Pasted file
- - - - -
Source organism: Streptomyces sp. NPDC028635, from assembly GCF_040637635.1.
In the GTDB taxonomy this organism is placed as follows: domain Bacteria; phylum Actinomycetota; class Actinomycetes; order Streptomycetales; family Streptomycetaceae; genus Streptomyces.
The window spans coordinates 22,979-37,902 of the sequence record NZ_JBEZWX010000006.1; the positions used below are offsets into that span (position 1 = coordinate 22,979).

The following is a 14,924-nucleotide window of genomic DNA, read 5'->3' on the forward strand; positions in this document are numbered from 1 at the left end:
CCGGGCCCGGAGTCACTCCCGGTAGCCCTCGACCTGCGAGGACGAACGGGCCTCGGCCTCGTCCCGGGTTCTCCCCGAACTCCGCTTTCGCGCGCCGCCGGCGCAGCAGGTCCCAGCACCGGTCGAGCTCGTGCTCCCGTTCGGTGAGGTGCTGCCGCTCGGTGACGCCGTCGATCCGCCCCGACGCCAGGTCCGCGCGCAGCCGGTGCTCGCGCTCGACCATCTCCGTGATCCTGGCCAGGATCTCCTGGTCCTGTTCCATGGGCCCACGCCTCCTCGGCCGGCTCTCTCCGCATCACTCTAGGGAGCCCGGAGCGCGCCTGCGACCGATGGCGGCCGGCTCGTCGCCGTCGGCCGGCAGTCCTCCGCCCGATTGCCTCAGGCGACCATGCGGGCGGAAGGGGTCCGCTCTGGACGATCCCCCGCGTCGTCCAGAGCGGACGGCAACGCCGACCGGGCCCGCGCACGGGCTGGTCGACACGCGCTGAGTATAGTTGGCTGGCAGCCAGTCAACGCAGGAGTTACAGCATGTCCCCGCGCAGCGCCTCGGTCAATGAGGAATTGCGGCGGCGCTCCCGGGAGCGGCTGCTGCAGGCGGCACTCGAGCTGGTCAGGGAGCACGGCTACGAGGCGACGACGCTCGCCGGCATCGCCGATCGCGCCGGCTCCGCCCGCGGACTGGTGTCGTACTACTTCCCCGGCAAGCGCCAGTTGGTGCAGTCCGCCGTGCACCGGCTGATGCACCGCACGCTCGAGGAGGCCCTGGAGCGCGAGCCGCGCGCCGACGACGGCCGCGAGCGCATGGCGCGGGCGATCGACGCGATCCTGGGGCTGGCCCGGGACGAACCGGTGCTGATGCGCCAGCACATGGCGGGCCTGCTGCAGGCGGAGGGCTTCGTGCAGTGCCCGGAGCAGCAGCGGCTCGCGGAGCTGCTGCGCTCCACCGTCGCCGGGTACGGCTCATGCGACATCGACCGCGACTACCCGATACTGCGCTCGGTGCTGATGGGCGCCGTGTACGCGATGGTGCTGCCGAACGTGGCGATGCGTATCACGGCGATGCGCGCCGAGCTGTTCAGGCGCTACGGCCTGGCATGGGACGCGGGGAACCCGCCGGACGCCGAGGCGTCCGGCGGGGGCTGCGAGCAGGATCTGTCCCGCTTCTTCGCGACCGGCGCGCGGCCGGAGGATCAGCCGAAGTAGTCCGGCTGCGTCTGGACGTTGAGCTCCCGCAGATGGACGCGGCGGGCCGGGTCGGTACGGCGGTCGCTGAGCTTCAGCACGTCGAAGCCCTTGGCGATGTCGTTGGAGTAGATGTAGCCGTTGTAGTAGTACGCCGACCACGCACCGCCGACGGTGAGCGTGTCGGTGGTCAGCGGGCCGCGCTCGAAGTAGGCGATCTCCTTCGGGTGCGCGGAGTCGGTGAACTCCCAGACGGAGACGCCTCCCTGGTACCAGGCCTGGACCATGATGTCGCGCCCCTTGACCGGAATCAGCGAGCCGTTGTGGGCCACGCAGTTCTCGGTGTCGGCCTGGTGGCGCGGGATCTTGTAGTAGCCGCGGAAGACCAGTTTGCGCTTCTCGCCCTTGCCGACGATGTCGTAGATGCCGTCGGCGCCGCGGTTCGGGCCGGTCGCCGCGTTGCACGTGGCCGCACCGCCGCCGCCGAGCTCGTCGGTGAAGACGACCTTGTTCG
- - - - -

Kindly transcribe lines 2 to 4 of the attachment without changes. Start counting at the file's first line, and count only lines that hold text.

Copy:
In the GTDB taxonomy this organism is placed as follows: domain Bacteria; phylum Actinomycetota; class Actinomycetes; order Streptomycetales; family Streptomycetaceae; genus Streptomyces.
The window spans coordinates 22,979-37,902 of the sequence record NZ_JBEZWX010000006.1; the positions used below are offsets into that span (position 1 = coordinate 22,979).

The following is a 14,924-nucleotide window of genomic DNA, read 5'->3' on the forward strand; positions in this document are numbered from 1 at the left end: